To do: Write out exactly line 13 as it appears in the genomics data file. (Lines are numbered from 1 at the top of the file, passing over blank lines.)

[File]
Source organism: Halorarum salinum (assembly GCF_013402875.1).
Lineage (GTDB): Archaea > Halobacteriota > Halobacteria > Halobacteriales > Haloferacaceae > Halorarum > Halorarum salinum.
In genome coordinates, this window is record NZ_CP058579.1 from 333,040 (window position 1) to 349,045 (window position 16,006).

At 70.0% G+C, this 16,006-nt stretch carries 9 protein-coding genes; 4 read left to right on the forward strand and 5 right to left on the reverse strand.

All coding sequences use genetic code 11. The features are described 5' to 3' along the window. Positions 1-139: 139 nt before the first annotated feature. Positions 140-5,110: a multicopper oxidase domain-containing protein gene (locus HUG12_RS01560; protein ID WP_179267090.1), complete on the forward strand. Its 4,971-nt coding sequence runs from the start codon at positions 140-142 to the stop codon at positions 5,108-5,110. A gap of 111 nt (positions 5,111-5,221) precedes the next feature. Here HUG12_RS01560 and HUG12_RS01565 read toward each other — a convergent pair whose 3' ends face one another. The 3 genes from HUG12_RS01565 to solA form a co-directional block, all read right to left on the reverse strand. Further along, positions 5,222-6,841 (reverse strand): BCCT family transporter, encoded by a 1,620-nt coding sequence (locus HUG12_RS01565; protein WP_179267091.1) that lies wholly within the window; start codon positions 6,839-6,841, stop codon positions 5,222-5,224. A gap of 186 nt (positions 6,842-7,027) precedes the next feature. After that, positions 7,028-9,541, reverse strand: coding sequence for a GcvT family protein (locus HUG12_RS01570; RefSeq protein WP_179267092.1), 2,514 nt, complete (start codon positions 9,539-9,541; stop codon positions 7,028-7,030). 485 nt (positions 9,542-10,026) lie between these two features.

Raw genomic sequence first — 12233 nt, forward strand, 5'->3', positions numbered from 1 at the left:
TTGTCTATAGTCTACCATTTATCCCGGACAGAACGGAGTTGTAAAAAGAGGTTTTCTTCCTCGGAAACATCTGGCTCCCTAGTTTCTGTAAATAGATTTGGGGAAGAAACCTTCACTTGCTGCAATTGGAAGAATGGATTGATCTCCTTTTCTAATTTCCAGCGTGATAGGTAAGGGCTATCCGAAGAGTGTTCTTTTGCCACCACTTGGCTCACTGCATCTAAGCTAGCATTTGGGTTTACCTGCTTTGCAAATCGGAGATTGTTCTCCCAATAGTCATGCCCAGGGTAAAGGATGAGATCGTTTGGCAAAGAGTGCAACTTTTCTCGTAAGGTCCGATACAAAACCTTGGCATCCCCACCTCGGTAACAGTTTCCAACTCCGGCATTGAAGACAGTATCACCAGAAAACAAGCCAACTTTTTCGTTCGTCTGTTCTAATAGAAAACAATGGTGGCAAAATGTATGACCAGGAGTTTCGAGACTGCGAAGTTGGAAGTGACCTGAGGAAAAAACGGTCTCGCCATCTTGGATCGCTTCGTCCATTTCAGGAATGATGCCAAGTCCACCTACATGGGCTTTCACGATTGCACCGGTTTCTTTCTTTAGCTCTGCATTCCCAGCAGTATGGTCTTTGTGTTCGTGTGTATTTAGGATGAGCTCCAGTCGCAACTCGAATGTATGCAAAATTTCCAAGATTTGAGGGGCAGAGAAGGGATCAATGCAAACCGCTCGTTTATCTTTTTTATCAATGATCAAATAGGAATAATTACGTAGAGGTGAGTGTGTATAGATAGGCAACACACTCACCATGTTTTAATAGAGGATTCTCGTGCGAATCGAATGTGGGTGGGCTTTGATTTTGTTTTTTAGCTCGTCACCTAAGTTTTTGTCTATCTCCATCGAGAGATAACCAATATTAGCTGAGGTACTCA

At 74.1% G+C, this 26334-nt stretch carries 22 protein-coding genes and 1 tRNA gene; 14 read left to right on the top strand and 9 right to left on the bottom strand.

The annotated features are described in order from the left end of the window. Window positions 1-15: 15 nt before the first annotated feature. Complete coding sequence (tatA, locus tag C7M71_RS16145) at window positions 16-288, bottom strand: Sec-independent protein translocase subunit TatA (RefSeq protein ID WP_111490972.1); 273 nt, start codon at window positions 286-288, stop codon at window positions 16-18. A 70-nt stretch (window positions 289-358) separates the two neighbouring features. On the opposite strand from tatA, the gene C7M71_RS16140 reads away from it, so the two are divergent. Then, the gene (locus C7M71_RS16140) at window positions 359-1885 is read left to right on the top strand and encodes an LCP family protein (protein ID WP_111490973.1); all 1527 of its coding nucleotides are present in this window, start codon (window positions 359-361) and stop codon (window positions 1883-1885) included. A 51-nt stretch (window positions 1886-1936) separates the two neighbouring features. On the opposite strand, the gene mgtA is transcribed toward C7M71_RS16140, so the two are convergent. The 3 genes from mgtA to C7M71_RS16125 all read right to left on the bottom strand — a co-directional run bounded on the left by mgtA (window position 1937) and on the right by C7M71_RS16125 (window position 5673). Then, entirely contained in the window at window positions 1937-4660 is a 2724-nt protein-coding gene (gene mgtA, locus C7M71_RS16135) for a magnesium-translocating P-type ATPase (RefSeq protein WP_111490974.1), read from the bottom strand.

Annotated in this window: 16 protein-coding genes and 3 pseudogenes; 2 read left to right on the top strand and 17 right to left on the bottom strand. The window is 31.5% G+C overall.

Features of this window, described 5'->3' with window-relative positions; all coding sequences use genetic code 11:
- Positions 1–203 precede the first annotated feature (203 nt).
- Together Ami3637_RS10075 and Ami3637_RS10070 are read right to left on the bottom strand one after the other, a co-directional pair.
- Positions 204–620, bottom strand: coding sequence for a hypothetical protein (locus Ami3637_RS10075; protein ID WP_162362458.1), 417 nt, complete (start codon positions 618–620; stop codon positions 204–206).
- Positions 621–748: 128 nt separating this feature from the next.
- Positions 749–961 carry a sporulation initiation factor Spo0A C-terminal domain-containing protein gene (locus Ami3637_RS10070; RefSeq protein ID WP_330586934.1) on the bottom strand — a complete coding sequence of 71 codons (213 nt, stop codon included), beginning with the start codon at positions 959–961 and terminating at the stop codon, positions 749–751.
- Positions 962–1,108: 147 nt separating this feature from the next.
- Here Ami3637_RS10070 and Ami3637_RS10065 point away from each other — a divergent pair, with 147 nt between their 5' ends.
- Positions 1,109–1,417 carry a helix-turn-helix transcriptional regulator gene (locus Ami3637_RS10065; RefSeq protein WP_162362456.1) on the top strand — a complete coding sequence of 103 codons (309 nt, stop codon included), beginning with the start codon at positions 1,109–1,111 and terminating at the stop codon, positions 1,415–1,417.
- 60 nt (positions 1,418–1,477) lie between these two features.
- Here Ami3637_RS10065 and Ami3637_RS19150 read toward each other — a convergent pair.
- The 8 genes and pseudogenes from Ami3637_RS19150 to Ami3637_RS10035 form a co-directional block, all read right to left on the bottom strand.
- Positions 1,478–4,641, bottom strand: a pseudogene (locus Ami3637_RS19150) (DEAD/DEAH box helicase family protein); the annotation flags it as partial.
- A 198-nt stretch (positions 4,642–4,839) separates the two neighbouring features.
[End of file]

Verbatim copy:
- Together Ami3637_RS10075 and Ami3637_RS10070 are read right to left on the bottom strand one after the other, a co-directional pair.